Yuefan Deng is a Professor of Applied Mathematics at Stony Brook University, a Mt. Tai Scholar at the National Supercomputer Center of China in Jinan, China's most prestigious Thousand-Scholar Program awardee, and a Visiting Professor of Computer Science at National University of Singapore. Prof. Deng earned his BA (1983) in Physics from Nankai University and his PhD (1989) in Theoretical Physics from Columbia University. Prof. Deng's research covers parallel computing, molecular dynamics, Monte Carlo methods, and biomedical engineering. He published more than 85 papers in these areas and supervised 25 doctoral theses. He was the architect of Galaxy Beowulf Supercomputer at Stony Brook built in 1997 and of NankaiStars Supercomputer, China's fastest computing facility when it was completed in 2004. He also built a supercomputer prototype called RedNeurons in 2007 with financial support from China's Ministry of Science and Technology and Shanghai's Commission of Science and Technology. His research in US is supported by DOE, NSF, NIH, as well as New York State. He lectured widely in the USA, Germany, Russia, Brazil, Singapore, as well as China.
Irena Lasiecka joined the Department of Mathematical Sciences, University of Memphis in August 2013 as a Distinguished University Professor and Chair. Prior to that she was Commonwealth Professor of Mathematics, an endowed chair, at the University of Virginia, an institution where she served as a Full Professor since 1987. She received her PhD in Mathematics in 1975 from the University of Warsaw. Prof. Lasiecka's research interests include partial differential equations and related stability and control theory and dynamical systems. She has published 8 research monographs and over 300 research papers. She has supervised over 24 PhD theses. She serves in numerous editorial boards including Editor in-Chief of Applied Mathematics and Optimization, Springer Verlag. From 2003 to 2009, she was the Chair of Technical Committee 7 (Modeling and Optimization) of IFIP, from which she received the Silver Core Award in 1989. Her research work has been continuously supported by the National Science Foundation, AFOSR and ARO.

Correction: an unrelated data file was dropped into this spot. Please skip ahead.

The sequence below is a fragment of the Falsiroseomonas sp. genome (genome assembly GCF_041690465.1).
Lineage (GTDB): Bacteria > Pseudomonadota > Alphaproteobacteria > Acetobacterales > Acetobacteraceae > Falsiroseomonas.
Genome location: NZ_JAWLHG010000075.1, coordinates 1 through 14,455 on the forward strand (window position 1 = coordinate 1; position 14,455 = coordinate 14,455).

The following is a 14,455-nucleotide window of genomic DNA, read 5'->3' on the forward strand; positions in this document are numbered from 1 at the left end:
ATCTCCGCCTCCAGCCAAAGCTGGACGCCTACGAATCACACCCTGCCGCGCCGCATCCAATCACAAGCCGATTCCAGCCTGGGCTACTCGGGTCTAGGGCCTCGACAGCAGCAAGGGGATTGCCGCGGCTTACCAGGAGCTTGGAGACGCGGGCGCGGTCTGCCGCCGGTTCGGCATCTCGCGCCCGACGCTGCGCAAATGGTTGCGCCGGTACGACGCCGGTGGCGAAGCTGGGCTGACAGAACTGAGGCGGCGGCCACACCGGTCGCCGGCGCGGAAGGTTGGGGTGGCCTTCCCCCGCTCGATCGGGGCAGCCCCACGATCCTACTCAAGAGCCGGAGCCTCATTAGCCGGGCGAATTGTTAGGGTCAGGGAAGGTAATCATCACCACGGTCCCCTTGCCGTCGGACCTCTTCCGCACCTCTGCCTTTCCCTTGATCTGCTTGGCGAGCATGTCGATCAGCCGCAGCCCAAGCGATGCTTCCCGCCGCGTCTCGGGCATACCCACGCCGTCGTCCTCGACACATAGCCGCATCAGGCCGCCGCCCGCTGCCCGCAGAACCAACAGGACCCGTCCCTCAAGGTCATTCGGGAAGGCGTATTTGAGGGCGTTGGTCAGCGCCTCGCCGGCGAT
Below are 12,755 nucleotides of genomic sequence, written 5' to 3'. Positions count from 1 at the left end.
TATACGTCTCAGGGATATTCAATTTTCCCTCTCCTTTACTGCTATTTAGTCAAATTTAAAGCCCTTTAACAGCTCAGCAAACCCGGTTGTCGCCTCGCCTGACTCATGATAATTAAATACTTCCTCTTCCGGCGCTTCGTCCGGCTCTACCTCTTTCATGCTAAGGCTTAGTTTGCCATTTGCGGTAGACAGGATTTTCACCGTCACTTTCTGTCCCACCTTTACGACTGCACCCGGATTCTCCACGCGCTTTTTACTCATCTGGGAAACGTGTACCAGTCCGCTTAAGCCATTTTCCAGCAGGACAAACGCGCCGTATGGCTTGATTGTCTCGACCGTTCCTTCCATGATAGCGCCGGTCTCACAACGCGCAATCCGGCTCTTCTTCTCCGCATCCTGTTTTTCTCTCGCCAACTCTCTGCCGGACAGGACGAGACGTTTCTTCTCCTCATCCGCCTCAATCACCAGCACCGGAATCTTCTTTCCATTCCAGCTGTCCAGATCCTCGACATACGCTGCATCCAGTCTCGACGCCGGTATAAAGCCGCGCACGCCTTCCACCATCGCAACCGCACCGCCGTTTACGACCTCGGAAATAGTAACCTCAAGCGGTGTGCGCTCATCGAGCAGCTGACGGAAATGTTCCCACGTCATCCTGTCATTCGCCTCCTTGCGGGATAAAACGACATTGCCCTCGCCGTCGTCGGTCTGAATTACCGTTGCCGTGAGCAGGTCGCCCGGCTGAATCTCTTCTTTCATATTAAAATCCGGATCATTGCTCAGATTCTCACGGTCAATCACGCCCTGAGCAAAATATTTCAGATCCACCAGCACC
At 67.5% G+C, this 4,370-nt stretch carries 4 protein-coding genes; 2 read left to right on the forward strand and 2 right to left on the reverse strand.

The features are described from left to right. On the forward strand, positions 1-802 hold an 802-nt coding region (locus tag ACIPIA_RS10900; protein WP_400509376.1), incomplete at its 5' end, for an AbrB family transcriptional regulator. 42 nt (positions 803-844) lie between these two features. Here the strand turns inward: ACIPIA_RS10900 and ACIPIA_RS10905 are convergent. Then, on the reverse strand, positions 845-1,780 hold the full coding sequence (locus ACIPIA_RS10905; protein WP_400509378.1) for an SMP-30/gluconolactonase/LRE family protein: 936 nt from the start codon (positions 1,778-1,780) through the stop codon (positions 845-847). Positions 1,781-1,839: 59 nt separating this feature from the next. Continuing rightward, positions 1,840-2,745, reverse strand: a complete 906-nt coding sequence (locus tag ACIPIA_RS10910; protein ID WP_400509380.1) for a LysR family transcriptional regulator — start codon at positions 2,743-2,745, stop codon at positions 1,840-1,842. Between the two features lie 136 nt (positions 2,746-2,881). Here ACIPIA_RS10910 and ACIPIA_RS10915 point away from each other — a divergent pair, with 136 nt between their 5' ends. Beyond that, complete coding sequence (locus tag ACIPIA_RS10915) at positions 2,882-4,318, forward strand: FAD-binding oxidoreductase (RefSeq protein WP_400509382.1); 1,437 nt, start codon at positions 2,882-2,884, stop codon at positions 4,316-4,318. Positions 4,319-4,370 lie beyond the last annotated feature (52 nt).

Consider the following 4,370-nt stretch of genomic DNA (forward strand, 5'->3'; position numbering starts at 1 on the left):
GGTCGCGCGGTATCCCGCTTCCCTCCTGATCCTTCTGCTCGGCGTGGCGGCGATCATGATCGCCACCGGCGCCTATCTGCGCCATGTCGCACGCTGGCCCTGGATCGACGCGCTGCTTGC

Tai-Ping Liu received his B.S. degree in Mathematics form Taiwan Univevsity in 1968, M. S. degree form Oregon State University in 1970, and Ph. D. degree from University of Michigan in 1973. He has been a faculty member of University of Maryland, 1973-1988, New York University, 1988-1990, and Stanford Univevsity since 1990. In 2000 he joins the Institute of Mathematics, Academia Sinica as Distinguished Research Fellow. In 1992 he was elected Academician of Academia Sinica. His research interests center around Nonlinear partial differential equations, shock wave theory, and kinetic theory.
James Nagy is a Professor of Mathematics and Computer Science at Emory University. He received his Ph.D. in Applied Mathematics from North Carolina State University in 1991. Before joining Emory University in 1999 he had postdoctoral research fellowships with the IMA at the University of Minnesota, with the NSF at the University of Maryland, and was on the faculty at Southern Methodist University. He is on the editorial boards of SIAM Journal on Scientific Computing (SISC), SIAM Journal on Matrix Analysis and Applications (SIMAX), Numerical Algorithms, and the Electronic Journal of Linear Algebra (ELA). His research interests include numerical linear algebra, structured matrix computations, and numerical solution of inverse problems in image processing.